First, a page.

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Vast 'Fossil' Aquifer Beneath Sahara Desert is Slowly Refilling

Jul 22, 2013 05:01 PM EDT

A vast water supply stored deep beneath the Sahara Desert thought to be a relic of ancient times is actually being resupplied each year, according to a new study published in the the journal Geophysical Research Letters. But the rate of resupply does not meet or exceed water demand, which poses long-term water challenges for the future.

The northern Sahara aquifer system extends across an area nearly double that of mainland France and is thought to hold more than 30,000 cubic kilometers of water accumulated during wet periods that occurred over the last 1 million years.

The aquifer system supports urban and agricultural development in semi-arid regions such as Tunisia, Libya and Algeria.

Using estimates based on satellite data, scientists at the French Institute for Research and Development (IRD) estimated the variations in the volume of water in the aquifer. They suspect the rate of recharge is an average of 1.4 cubic kilometers per year for the years 2003 - 2010. The estimated recharge represents 40 percent of the withdrawals from the water bank made to support the oasis economy.

"The inputs therefore do not compensate for the withdrawals, but their existence means that these transboundary aquifers, the main water resource of semi-arid regions in Algeria and Tunisia, could be managed sustainably," the researchers wrote, adding that, "Precipitation in the region seemed too low and evapotranspiration too high to recharge deep aquifers."

According to the IRD, water from the northern Sahara aquifer system was thought to be "fossil," as in a non-renewable resource like coal or oil. But the recent research shows that the aquifer is recharging, and now researches have empirical data to account for how much refilling is going on.

Each year the system receives an average of 1.4 cubic kilometers or aquifer recharge in the form of rainfall, about 2 millimeter rise across the surface. From the period 2003 to 2010, annual recharge even reached 4.4 km3 in some years, or 6.5 millimeters per year.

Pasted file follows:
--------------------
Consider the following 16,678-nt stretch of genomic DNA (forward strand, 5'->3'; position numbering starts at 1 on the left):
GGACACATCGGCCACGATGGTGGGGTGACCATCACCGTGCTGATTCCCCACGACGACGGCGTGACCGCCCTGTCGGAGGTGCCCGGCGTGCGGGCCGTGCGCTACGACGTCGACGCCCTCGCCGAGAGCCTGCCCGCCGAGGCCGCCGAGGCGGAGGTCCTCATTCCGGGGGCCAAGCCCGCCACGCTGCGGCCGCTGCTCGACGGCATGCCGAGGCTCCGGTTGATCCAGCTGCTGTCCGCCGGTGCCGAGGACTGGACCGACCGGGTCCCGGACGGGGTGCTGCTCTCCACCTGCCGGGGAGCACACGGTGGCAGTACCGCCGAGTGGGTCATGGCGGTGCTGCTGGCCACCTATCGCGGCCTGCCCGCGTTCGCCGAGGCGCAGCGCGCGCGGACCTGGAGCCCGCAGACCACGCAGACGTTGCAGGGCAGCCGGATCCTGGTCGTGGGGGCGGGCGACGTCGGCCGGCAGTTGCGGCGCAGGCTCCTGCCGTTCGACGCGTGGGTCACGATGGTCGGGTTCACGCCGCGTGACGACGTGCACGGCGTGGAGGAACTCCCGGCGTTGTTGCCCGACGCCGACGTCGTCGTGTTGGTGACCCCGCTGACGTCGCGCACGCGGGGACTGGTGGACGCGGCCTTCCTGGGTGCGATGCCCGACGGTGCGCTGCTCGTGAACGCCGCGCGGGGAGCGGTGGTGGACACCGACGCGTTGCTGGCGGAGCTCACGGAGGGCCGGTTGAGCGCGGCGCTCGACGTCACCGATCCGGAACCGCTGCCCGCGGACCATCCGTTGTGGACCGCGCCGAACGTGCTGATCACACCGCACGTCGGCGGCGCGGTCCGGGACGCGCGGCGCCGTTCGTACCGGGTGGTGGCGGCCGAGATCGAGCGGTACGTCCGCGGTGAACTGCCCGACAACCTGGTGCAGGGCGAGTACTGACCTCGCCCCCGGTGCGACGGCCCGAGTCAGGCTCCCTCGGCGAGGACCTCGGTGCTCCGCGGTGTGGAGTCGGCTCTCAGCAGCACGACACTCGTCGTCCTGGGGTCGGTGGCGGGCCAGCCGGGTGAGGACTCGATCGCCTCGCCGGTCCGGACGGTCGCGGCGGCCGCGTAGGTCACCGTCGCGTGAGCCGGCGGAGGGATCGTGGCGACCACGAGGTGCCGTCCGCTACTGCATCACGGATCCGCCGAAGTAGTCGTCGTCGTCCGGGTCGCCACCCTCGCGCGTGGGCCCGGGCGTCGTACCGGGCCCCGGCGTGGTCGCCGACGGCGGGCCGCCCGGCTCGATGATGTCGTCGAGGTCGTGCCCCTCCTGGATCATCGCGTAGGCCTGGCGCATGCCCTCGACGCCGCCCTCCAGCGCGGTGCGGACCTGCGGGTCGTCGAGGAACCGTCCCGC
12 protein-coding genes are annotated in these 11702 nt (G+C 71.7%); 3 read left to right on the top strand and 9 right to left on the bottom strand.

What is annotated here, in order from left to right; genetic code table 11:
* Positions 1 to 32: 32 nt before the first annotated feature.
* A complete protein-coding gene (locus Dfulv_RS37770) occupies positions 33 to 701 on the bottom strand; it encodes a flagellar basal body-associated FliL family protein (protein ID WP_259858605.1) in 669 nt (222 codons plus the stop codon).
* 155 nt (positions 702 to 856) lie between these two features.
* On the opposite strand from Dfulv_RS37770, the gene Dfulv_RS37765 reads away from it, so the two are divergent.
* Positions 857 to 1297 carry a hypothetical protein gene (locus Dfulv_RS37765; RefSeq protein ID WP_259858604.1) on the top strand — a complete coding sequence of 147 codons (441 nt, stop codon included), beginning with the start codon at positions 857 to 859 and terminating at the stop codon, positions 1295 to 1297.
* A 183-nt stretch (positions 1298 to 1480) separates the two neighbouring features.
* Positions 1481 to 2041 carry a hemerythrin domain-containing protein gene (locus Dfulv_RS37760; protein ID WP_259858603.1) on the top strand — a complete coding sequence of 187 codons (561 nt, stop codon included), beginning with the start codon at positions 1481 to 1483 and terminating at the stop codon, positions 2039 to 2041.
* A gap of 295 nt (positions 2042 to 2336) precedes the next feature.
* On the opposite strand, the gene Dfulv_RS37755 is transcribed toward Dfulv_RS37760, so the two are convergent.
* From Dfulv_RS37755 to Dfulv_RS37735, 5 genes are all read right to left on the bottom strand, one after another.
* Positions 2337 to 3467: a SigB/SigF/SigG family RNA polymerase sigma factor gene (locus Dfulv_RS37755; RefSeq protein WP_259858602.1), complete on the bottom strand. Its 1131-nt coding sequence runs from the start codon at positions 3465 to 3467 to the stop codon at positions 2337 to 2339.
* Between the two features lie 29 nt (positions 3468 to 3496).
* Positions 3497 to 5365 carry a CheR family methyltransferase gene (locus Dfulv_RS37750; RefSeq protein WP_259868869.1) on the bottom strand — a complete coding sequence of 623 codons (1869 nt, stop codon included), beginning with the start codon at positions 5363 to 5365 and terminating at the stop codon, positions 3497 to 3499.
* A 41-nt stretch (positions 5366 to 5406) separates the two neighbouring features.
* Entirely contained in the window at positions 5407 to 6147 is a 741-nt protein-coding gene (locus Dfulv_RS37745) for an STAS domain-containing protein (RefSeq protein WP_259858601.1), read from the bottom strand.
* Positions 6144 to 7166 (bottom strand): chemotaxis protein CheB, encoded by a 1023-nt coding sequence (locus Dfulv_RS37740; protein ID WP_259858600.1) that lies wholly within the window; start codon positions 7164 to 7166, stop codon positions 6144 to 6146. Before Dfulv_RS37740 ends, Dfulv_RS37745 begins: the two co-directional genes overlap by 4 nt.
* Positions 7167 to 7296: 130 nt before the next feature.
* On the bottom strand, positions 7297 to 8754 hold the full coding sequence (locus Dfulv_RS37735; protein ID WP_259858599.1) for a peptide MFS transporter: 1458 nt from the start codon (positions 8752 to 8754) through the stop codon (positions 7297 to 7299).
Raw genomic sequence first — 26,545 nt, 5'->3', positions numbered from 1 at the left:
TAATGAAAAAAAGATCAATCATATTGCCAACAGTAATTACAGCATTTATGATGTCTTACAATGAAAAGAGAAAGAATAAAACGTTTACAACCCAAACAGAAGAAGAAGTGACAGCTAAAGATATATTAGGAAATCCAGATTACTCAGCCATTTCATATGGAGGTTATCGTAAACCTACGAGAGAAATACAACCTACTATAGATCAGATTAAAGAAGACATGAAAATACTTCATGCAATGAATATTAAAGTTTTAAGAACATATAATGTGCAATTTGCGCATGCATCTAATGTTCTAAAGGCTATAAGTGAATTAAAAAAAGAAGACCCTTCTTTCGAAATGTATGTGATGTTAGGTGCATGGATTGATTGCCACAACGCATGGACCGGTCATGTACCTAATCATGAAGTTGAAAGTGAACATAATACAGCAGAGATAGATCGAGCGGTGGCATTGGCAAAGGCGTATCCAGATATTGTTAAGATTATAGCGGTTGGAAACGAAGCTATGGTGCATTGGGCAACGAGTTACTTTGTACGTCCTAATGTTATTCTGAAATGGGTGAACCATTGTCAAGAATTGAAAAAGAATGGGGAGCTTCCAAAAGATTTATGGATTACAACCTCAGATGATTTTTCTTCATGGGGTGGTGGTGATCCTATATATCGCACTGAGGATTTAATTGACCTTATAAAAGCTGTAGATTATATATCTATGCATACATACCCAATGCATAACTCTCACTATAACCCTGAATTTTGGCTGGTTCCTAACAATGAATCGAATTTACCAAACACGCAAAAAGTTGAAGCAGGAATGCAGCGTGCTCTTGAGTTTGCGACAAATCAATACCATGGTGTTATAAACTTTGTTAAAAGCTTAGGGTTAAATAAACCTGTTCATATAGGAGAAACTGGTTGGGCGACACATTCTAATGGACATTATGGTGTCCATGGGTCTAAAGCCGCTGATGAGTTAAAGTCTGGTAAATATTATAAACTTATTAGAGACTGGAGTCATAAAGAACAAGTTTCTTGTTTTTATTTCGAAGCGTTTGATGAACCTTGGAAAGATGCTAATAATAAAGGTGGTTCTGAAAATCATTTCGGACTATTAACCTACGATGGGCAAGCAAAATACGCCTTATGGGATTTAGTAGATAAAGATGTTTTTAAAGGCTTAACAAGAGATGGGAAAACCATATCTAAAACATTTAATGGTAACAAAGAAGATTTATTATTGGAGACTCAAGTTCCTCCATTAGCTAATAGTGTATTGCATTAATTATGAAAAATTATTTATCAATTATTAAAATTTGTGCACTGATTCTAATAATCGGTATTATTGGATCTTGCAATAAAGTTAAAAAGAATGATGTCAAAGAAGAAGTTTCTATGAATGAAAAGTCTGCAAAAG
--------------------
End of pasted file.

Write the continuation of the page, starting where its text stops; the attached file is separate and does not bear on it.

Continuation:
Using data from NASA's Gravity Recovery and Climate Experiment (GRACE) satellite mission and data from the German aerospace center, the researchers were able to calculate the volume of water going into the aquifer. The GRACE system has been orbiting Earth since 2002 and can measure variations in Earth's field of gravity, which enabled researchers to deduce the water mass contained in pockets beneath the surface. Scientists used the data to estimate the change in volume of water in the aquifer and determine the amount of aquifer recharge once withdrawals from the surface were taken into account.

The data show a stark reality, however. The researchers found that while the aquifer system is recharging, the withdrawal from it still exceeds deposits, and 60 percent of the annual take is not being replenished. That percentage is likely to increase as demand for more water continues to increase and population in the region grows and the economy expands, generating a further demand for water.

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